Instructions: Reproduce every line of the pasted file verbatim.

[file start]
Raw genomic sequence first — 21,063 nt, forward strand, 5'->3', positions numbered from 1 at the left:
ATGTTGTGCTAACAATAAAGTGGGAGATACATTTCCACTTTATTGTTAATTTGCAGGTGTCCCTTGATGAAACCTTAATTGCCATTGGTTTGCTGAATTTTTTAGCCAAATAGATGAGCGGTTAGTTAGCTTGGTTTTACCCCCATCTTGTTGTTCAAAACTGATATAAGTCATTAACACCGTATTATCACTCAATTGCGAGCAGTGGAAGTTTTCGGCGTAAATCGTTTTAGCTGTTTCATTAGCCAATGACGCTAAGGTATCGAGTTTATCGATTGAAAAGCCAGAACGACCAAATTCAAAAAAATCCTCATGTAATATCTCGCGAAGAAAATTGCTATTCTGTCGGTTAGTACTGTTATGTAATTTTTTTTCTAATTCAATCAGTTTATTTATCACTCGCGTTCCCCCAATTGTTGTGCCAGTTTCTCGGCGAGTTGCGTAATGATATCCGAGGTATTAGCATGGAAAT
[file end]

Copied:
Raw genomic sequence first — 21,063 nt, forward strand, 5'->3', positions numbered from 1 at the left:
ATGTTGTGCTAACAATAAAGTGGGAGATACATTTCCACTTTATTGTTAATTTGCAGGTGTCCCTTGATGAAACCTTAATTGCCATTGGTTTGCTGAATTTTTTAGCCAAATAGATGAGCGGTTAGTTAGCTTGGTTTTACCCCCATCTTGTTGTTCAAAACTGATATAAGTCATTAACACCGTATTATCACTCAATTGCGAGCAGTGGAAGTTTTCGGCGTAAATCGTTTTAGCTGTTTCATTAGCCAATGACGCTAAGGTATCGAGTTTATCGATTGAAAAGCCAGAACGACCAAATTCAAAAAAATCCTCATGTAATATCTCGCGAAGAAAATTGCTATTCTGTCGGTTAGTACTGTTATGTAATTTTTTTTCTAATTCAATCAGTTTATTTATCACTCGCGTTCCCCCAATTGTTGTGCCAGTTTCTCGGCGAGTTGCGTAATGATATCCGAGGTATTAGCATGGAAAT